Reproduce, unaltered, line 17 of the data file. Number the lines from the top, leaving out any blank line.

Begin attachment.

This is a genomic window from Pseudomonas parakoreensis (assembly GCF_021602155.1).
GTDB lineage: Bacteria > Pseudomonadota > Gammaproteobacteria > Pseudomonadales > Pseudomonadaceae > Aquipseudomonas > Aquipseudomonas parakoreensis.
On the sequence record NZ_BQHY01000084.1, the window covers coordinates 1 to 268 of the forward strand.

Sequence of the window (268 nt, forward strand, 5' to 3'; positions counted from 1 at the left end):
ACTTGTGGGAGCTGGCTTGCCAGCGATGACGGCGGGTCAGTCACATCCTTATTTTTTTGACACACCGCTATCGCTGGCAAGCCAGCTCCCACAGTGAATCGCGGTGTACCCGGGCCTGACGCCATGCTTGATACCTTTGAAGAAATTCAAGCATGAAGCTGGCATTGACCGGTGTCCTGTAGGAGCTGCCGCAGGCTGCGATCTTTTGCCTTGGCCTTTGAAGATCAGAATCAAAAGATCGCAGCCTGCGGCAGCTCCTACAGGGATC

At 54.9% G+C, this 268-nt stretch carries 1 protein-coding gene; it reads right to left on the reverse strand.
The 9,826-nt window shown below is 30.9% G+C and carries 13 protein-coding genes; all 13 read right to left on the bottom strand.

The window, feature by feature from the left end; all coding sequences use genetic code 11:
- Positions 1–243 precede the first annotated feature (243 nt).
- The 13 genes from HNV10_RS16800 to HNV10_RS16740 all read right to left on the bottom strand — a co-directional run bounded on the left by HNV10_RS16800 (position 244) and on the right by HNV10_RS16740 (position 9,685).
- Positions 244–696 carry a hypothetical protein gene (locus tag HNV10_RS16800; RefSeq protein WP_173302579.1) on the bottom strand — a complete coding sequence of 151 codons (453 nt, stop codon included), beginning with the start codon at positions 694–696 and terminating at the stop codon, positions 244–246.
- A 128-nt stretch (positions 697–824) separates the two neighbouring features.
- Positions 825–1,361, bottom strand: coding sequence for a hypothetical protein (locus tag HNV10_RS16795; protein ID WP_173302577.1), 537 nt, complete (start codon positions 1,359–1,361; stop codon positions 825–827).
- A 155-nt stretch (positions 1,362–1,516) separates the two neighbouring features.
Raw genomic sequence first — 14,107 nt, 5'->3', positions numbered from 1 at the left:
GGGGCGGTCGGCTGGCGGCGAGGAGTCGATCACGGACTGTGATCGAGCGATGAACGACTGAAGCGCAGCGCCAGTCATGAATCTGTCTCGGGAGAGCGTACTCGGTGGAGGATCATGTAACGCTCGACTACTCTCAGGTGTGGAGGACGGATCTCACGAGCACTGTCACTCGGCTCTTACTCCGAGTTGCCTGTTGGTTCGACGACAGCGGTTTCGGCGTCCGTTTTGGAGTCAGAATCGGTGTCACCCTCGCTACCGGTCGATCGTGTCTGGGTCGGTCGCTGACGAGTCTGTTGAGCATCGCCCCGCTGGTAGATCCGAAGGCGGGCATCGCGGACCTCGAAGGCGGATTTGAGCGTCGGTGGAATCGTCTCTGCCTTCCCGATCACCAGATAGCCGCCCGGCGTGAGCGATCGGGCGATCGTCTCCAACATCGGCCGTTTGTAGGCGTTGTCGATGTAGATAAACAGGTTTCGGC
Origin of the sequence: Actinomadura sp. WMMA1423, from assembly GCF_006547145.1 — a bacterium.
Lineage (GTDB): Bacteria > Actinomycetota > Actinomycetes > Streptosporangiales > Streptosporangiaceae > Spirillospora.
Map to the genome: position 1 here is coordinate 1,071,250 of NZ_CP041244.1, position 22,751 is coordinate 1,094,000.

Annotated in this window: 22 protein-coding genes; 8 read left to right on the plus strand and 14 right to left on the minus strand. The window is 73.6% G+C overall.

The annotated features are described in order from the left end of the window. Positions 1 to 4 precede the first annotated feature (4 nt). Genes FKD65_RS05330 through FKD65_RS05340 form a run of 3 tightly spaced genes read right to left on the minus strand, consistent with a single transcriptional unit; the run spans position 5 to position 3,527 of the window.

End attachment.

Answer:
Origin of the sequence: Actinomadura sp. WMMA1423, from assembly GCF_006547145.1 — a bacterium.